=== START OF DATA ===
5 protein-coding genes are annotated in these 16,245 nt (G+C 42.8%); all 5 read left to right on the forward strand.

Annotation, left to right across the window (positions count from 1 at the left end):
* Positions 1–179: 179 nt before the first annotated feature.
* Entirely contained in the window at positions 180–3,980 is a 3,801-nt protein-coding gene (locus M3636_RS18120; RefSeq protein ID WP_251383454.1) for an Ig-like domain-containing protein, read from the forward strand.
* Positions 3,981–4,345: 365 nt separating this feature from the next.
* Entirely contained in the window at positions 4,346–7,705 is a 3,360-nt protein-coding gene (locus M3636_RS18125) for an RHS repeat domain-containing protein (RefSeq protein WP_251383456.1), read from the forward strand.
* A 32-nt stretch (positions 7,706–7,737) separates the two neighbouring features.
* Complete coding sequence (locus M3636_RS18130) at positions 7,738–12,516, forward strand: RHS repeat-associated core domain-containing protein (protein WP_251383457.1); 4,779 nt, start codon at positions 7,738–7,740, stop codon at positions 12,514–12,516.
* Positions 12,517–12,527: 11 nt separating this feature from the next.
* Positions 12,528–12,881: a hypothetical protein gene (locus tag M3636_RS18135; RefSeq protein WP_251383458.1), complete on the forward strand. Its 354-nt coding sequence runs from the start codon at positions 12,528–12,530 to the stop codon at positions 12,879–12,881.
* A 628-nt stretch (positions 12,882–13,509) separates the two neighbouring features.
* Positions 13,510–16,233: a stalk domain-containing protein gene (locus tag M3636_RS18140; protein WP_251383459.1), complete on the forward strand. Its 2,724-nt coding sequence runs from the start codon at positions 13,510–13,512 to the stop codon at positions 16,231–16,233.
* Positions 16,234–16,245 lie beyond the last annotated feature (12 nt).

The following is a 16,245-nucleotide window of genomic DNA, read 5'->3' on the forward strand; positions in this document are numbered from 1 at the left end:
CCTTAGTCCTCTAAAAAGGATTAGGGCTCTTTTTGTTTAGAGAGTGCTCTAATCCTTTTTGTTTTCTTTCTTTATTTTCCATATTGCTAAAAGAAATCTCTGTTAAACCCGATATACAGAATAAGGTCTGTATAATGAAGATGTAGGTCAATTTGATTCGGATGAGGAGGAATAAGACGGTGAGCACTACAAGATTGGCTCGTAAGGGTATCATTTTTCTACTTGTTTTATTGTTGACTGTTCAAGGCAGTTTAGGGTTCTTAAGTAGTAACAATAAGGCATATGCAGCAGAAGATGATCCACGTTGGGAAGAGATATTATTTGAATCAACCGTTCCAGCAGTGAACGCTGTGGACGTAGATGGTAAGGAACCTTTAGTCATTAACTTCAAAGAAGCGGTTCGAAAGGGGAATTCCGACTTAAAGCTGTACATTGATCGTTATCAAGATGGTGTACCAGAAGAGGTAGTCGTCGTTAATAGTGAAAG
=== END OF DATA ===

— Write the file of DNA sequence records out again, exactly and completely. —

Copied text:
5 protein-coding genes are annotated in these 16,245 nt (G+C 42.8%); all 5 read left to right on the forward strand.

Annotation, left to right across the window (positions count from 1 at the left end):
* Positions 1–179: 179 nt before the first annotated feature.
* Entirely contained in the window at positions 180–3,980 is a 3,801-nt protein-coding gene (locus M3636_RS18120; RefSeq protein ID WP_251383454.1) for an Ig-like domain-containing protein, read from the forward strand.
* Positions 3,981–4,345: 365 nt separating this feature from the next.
* Entirely contained in the window at positions 4,346–7,705 is a 3,360-nt protein-coding gene (locus M3636_RS18125) for an RHS repeat domain-containing protein (RefSeq protein WP_251383456.1), read from the forward strand.
* A 32-nt stretch (positions 7,706–7,737) separates the two neighbouring features.
* Complete coding sequence (locus M3636_RS18130) at positions 7,738–12,516, forward strand: RHS repeat-associated core domain-containing protein (protein WP_251383457.1); 4,779 nt, start codon at positions 7,738–7,740, stop codon at positions 12,514–12,516.
* Positions 12,517–12,527: 11 nt separating this feature from the next.
* Positions 12,528–12,881: a hypothetical protein gene (locus tag M3636_RS18135; RefSeq protein WP_251383458.1), complete on the forward strand. Its 354-nt coding sequence runs from the start codon at positions 12,528–12,530 to the stop codon at positions 12,879–12,881.
* A 628-nt stretch (positions 12,882–13,509) separates the two neighbouring features.
* Positions 13,510–16,233: a stalk domain-containing protein gene (locus tag M3636_RS18140; protein WP_251383459.1), complete on the forward strand. Its 2,724-nt coding sequence runs from the start codon at positions 13,510–13,512 to the stop codon at positions 16,231–16,233.
* Positions 16,234–16,245 lie beyond the last annotated feature (12 nt).

The following is a 16,245-nucleotide window of genomic DNA, read 5'->3' on the forward strand; positions in this document are numbered from 1 at the left end:
CCTTAGTCCTCTAAAAAGGATTAGGGCTCTTTTTGTTTAGAGAGTGCTCTAATCCTTTTTGTTTTCTTTCTTTATTTTCCATATTGCTAAAAGAAATCTCTGTTAAACCCGATATACAGAATAAGGTCTGTATAATGAAGATGTAGGTCAATTTGATTCGGATGAGGAGGAATAAGACGGTGAGCACTACAAGATTGGCTCGTAAGGGTATCATTTTTCTACTTGTTTTATTGTTGACTGTTCAAGGCAGTTTAGGGTTCTTAAGTAGTAACAATAAGGCATATGCAGCAGAAGATGATCCACGTTGGGAAGAGATATTATTTGAATCAACCGTTCCAGCAGTGAACGCTGTGGACGTAGATGGTAAGGAACCTTTAGTCATTAACTTCAAAGAAGCGGTTCGAAAGGGGAATTCCGACTTAAAGCTGTACATTGATCGTTATCAAGATGGTGTACCAGAAGAGGTAGTCGTCGTTAATAGTGAAAG